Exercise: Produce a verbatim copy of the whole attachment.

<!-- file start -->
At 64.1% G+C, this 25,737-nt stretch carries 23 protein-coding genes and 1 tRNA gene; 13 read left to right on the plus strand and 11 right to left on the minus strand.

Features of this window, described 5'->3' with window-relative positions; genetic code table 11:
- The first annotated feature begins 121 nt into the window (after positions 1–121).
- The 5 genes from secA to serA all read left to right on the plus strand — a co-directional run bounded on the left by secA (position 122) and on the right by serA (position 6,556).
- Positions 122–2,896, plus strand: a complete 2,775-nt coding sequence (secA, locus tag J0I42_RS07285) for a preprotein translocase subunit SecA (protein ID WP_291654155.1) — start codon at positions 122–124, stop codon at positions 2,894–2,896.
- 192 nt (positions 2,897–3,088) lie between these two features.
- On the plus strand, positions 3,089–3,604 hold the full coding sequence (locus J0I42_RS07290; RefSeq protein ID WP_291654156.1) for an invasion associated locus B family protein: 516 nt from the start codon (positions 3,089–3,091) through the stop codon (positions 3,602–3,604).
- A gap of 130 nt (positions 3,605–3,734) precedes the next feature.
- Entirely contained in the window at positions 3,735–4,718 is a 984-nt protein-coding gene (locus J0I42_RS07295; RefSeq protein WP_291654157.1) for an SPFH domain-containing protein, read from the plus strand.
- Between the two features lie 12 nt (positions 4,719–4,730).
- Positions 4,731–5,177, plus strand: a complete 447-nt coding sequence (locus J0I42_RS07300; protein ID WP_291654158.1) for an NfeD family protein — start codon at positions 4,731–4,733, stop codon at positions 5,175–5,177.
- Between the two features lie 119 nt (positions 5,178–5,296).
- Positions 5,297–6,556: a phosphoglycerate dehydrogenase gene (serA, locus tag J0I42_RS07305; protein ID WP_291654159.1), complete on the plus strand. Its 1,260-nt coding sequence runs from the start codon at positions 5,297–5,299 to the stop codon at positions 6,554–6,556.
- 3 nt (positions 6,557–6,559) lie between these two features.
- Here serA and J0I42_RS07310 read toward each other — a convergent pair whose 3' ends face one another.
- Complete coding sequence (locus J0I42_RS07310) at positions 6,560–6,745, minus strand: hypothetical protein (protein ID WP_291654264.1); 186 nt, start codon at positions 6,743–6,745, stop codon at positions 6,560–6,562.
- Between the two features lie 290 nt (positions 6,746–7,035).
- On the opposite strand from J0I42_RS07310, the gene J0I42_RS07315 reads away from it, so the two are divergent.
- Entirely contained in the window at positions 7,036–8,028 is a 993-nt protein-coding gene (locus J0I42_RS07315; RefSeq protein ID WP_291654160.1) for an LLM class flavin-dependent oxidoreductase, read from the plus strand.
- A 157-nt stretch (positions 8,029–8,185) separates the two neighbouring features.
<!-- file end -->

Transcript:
At 64.1% G+C, this 25,737-nt stretch carries 23 protein-coding genes and 1 tRNA gene; 13 read left to right on the plus strand and 11 right to left on the minus strand.

Features of this window, described 5'->3' with window-relative positions; genetic code table 11:
- The first annotated feature begins 121 nt into the window (after positions 1–121).
- The 5 genes from secA to serA all read left to right on the plus strand — a co-directional run bounded on the left by secA (position 122) and on the right by serA (position 6,556).
- Positions 122–2,896, plus strand: a complete 2,775-nt coding sequence (secA, locus tag J0I42_RS07285) for a preprotein translocase subunit SecA (protein ID WP_291654155.1) — start codon at positions 122–124, stop codon at positions 2,894–2,896.
- 192 nt (positions 2,897–3,088) lie between these two features.
- On the plus strand, positions 3,089–3,604 hold the full coding sequence (locus J0I42_RS07290; RefSeq protein ID WP_291654156.1) for an invasion associated locus B family protein: 516 nt from the start codon (positions 3,089–3,091) through the stop codon (positions 3,602–3,604).
- A gap of 130 nt (positions 3,605–3,734) precedes the next feature.
- Entirely contained in the window at positions 3,735–4,718 is a 984-nt protein-coding gene (locus J0I42_RS07295; RefSeq protein WP_291654157.1) for an SPFH domain-containing protein, read from the plus strand.
- Between the two features lie 12 nt (positions 4,719–4,730).
- Positions 4,731–5,177, plus strand: a complete 447-nt coding sequence (locus J0I42_RS07300; protein ID WP_291654158.1) for an NfeD family protein — start codon at positions 4,731–4,733, stop codon at positions 5,175–5,177.
- Between the two features lie 119 nt (positions 5,178–5,296).
- Positions 5,297–6,556: a phosphoglycerate dehydrogenase gene (serA, locus tag J0I42_RS07305; protein ID WP_291654159.1), complete on the plus strand. Its 1,260-nt coding sequence runs from the start codon at positions 5,297–5,299 to the stop codon at positions 6,554–6,556.
- 3 nt (positions 6,557–6,559) lie between these two features.
- Here serA and J0I42_RS07310 read toward each other — a convergent pair whose 3' ends face one another.
- Complete coding sequence (locus J0I42_RS07310) at positions 6,560–6,745, minus strand: hypothetical protein (protein ID WP_291654264.1); 186 nt, start codon at positions 6,743–6,745, stop codon at positions 6,560–6,562.
- Between the two features lie 290 nt (positions 6,746–7,035).
- On the opposite strand from J0I42_RS07310, the gene J0I42_RS07315 reads away from it, so the two are divergent.
- Entirely contained in the window at positions 7,036–8,028 is a 993-nt protein-coding gene (locus J0I42_RS07315; RefSeq protein ID WP_291654160.1) for an LLM class flavin-dependent oxidoreductase, read from the plus strand.
- A 157-nt stretch (positions 8,029–8,185) separates the two neighbouring features.